This is a simple and easy way to assess how blood glucose changes. Diabetic cats drink more water when their blood glucose is higher than normal. Decreases in blood glucose during insulin treatment will be mirrored by decreases in water intake. Patterns of water intake do not detect blood glucose values that are too low. However, this occurs when the insulin dose is too high for your cat’s needs it is usually followed by high glucose levels, which will lead to your cat drinking more water. A decrease in urination reflects a decrease in blood glucose levels but will not necessarily detect blood glucose values that are too low. 

You can measure how much water your cat drinks by adding a known amount of water using a measuring jug when you top up your cat’s water bowl. There are also connected devices such as Felaqua™ Connect that will measure your cat’s water intake using your cat’s microchip or an RFID collar tag to identify your cat.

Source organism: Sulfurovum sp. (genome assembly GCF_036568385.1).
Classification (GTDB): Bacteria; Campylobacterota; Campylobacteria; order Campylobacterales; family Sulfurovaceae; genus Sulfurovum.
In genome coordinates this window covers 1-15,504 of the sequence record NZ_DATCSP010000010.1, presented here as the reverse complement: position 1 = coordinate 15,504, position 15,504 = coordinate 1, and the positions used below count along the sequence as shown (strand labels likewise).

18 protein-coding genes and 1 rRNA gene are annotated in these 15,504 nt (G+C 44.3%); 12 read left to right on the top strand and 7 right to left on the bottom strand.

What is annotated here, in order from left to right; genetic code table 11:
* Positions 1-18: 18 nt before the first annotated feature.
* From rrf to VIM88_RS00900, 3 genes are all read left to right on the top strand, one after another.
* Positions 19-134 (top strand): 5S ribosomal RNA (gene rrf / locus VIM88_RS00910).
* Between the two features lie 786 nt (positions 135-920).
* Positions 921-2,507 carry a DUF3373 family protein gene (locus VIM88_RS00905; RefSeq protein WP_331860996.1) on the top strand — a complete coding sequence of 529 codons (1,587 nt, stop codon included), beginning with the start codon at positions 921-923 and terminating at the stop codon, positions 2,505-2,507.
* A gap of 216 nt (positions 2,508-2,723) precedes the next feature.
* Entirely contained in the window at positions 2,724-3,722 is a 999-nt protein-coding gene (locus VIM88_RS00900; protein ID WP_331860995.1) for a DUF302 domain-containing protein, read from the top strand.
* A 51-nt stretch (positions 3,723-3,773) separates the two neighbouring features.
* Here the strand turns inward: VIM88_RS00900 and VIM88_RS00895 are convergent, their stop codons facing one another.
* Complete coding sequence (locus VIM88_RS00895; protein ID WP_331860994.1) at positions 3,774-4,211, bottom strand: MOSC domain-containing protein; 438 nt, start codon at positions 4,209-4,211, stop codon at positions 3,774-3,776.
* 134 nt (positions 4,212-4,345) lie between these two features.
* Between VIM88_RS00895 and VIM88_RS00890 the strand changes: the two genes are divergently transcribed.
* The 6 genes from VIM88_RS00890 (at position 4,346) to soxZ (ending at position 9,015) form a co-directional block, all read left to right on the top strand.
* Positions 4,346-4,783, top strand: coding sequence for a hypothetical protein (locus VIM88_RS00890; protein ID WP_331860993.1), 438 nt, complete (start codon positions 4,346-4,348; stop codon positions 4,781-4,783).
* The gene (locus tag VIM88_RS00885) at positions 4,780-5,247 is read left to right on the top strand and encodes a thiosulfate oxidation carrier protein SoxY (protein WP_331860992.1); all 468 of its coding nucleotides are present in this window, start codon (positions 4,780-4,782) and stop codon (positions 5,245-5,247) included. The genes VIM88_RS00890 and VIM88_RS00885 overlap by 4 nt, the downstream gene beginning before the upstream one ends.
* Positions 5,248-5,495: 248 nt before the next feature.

You can also assess how much your cat is urinating by counting the clumps in the litter box or by weighing the clumps of litter you remove from the litter box daily.

Eating Habits

Using a connected feeder will help you stay informed about when and how much your kitty is eating throughout the day. A SureFeed™ Microchip Pet Feeder Connect keeps track of eating habits and any changes, monitors portion size, and because they can recognize your cat’s unique microchip or RFID collar tag ID, will only permit the registered pet access to the feeder. This is especially helpful in multi-pet homes to prevent sharing or stealing food.

Monitor Activity

Regular exercise is an important part of managing diabetes. Playing with your cat every day may form part of your cat’s diabetes management. It is also helpful to know what your feline friend is doing throughout the day and how much energy he or she is using. 

A connected pet door works with your cat’s microchip and allows you to monitor how often your cat goes outside and for how long. 

diabetes in cats

Signs of Happiness

Other signs that signal how happy your cat is are also important in monitoring the health and wellbeing of your diabetic cat. These indicators include weight, body condition score, coat condition, grooming behaviour and overall attitude.